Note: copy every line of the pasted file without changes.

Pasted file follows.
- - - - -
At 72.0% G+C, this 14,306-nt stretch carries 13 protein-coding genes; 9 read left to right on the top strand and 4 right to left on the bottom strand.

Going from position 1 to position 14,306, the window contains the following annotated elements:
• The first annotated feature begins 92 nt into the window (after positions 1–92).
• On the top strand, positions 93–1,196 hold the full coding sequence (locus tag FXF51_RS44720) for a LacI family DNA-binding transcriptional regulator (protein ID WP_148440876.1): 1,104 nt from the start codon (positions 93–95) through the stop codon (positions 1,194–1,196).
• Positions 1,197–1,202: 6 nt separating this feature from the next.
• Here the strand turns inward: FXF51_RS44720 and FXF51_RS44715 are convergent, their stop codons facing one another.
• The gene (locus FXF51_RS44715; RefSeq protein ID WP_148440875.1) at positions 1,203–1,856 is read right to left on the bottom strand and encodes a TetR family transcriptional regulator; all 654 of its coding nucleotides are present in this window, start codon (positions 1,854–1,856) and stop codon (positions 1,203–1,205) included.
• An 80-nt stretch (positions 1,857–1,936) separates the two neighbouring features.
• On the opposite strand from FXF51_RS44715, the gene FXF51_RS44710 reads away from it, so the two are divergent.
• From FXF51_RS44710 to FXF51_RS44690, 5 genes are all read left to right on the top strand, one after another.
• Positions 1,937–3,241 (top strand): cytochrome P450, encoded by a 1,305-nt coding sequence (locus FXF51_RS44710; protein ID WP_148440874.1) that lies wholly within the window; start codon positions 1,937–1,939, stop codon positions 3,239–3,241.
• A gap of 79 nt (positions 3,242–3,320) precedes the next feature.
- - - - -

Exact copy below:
At 72.0% G+C, this 14,306-nt stretch carries 13 protein-coding genes; 9 read left to right on the top strand and 4 right to left on the bottom strand.

Going from position 1 to position 14,306, the window contains the following annotated elements:
• The first annotated feature begins 92 nt into the window (after positions 1–92).
• On the top strand, positions 93–1,196 hold the full coding sequence (locus tag FXF51_RS44720) for a LacI family DNA-binding transcriptional regulator (protein ID WP_148440876.1): 1,104 nt from the start codon (positions 93–95) through the stop codon (positions 1,194–1,196).
• Positions 1,197–1,202: 6 nt separating this feature from the next.
• Here the strand turns inward: FXF51_RS44720 and FXF51_RS44715 are convergent, their stop codons facing one another.
• The gene (locus FXF51_RS44715; RefSeq protein ID WP_148440875.1) at positions 1,203–1,856 is read right to left on the bottom strand and encodes a TetR family transcriptional regulator; all 654 of its coding nucleotides are present in this window, start codon (positions 1,854–1,856) and stop codon (positions 1,203–1,205) included.
• An 80-nt stretch (positions 1,857–1,936) separates the two neighbouring features.
• On the opposite strand from FXF51_RS44715, the gene FXF51_RS44710 reads away from it, so the two are divergent.
• From FXF51_RS44710 to FXF51_RS44690, 5 genes are all read left to right on the top strand, one after another.
• Positions 1,937–3,241 (top strand): cytochrome P450, encoded by a 1,305-nt coding sequence (locus FXF51_RS44710; protein ID WP_148440874.1) that lies wholly within the window; start codon positions 1,937–1,939, stop codon positions 3,239–3,241.
• A gap of 79 nt (positions 3,242–3,320) precedes the next feature.